Keywords: sociolinguistics; attitudes towards language; Euro-English; lingua franca; European Commission; working language; corpus linguistics; linguistic features; competence in English.
Published: 13.06.2016; Views: 606; Downloads: 93
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Gregor Bedrač, 2016, undergraduate thesis

Abstract: Magna charta
Keywords: Magna Charta, Velika listina svoboščin, Habeas Corpus Act
Published: 02.12.2016; Views: 424; Downloads: 65
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Attitudes towards Euro-English in a European Union institution
Tina Balič, 2016, original scientific article

Abstract: This study deals with the attitudinal aspect of Euro-English, denoting a specific form of the English language that is frequently used within the institutions of the European Union. A questionnaire survey was conducted among 285 representatives who work for one of these institutions in Brussels. The respondents were asked to rate several deviations from Standard English, identified in a corpus-based analysis of EU texts, as either "acceptable" or "unacceptable" English usage. The findings reveal that the high acceptability rates of the proposed features among the non-native English-speaking respondents were mainly related to their proficiency in English and/or mother tongue interference. Moreover, since native speakers of English also accepted most of the proposed deviations, it follows that the participants did not seem to be aware of non-standardness in the test sentences. Euro-English must be regarded as EU jargon due to its technical, administrative or legal nature and not as a separate non-standard form of English for EU institutional settings.
Keywords: European Union institution, Euro-English, corpus linguistics, deviations from Standard English, attitudes towards language, Eurojargon
Published: 12.05.2017; Views: 391; Downloads: 216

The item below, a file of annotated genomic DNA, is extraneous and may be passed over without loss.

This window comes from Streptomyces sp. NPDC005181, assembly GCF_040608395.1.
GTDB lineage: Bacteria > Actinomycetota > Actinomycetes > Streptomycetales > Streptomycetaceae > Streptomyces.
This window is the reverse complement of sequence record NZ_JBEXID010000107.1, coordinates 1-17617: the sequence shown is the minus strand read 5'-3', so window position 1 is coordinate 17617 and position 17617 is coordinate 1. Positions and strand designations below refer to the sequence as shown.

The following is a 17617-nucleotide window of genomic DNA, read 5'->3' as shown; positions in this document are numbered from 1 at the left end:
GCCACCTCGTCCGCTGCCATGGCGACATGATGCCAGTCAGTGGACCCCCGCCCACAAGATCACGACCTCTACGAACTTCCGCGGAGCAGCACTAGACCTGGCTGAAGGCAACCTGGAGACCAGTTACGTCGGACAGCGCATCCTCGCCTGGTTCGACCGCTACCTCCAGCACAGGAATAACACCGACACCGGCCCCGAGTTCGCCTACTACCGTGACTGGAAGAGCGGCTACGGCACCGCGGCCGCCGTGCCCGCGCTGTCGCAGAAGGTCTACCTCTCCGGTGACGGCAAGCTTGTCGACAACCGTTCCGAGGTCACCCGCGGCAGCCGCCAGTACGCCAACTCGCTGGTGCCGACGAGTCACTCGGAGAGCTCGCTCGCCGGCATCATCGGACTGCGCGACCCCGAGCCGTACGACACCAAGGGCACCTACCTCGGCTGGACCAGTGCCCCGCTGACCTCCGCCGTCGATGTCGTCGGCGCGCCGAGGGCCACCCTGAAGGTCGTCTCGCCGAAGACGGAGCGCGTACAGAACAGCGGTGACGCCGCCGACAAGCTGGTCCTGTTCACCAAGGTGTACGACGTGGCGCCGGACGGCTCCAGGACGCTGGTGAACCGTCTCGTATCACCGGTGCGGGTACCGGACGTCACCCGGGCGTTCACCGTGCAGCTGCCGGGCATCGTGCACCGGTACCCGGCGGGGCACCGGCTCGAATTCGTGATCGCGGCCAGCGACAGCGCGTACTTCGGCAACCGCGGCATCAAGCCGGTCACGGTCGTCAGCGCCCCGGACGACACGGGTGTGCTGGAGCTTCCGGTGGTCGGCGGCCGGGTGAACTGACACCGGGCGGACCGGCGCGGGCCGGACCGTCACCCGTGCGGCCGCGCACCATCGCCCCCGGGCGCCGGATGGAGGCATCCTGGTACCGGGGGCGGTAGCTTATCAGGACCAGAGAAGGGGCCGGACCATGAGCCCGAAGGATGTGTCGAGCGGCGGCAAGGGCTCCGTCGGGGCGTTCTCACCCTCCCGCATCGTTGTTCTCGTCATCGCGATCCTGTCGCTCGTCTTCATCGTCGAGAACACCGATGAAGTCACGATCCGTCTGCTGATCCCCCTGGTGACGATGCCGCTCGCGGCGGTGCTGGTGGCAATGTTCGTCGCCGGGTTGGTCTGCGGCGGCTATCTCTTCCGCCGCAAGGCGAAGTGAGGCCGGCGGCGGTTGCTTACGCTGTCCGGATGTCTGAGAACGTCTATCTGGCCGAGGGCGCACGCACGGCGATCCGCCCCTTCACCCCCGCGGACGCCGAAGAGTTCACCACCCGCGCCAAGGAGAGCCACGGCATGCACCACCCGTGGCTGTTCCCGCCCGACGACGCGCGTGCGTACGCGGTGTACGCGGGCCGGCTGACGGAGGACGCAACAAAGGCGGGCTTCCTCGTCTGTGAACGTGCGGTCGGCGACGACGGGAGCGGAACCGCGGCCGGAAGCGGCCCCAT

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Developing academic vocabulary with AWL gapmaker and corpus data
Agata Križan, 2009, original scientific article

Abstract: There is a growing need for the development of at least some academic vocabulary in students of EFL (studying English for teaching and non-teaching purposes), if one of the main aims of EFL study is to produce competent users of English. Students are expected to read and understand advanced professional texts, not simply to successfully complete their degrees but to become a part of educated society, and to be able to meet the demands placed upon their knowledge in a prefessional environment. The reading and understanding of professional texts can be a highly demanding activity because of the number of academic and professional terms such texts include. This paper exemplifies the usefulness of a gap-fill exercise, as one among a range of options for developing and testing academic vocabulary in a professional context. The exercise was compiled with AWL gapmaker based on a professional review text, which includes academic items of vocabulary. The gap-fill exercise was used with two groups of EFL students in the same year of study and installed at two difficulty levels for two reasons: to test students' existing knowledge of academic vocabulary, and to enrich it through the analysis of words in context/co-text relation using a concordancing program. The paper compares the answers of both groups to determine the most problematic entries (incorrect answers), and to provide the possible reasons for them. Further, contextual clues are taken into consideration as a helpful source for determining correct entries, and tested with the concordancing program. Besides the emphasis on the usefulness of such gap-fill exercises combined with corpus for the development and enrichment of academic vocabulary, the paper also emphasizes the importance of guiding students in how to search for different grammatical and other contextual clues to make correct inferences, and how to use concordances to support or reject the claims.
Keywords: English, foreign languages, scientific language, scientific vocabulary, academic vocabulary, corpus linguistics, academic teaching, didactics
Published: 18.05.2017; Views: 423; Downloads: 186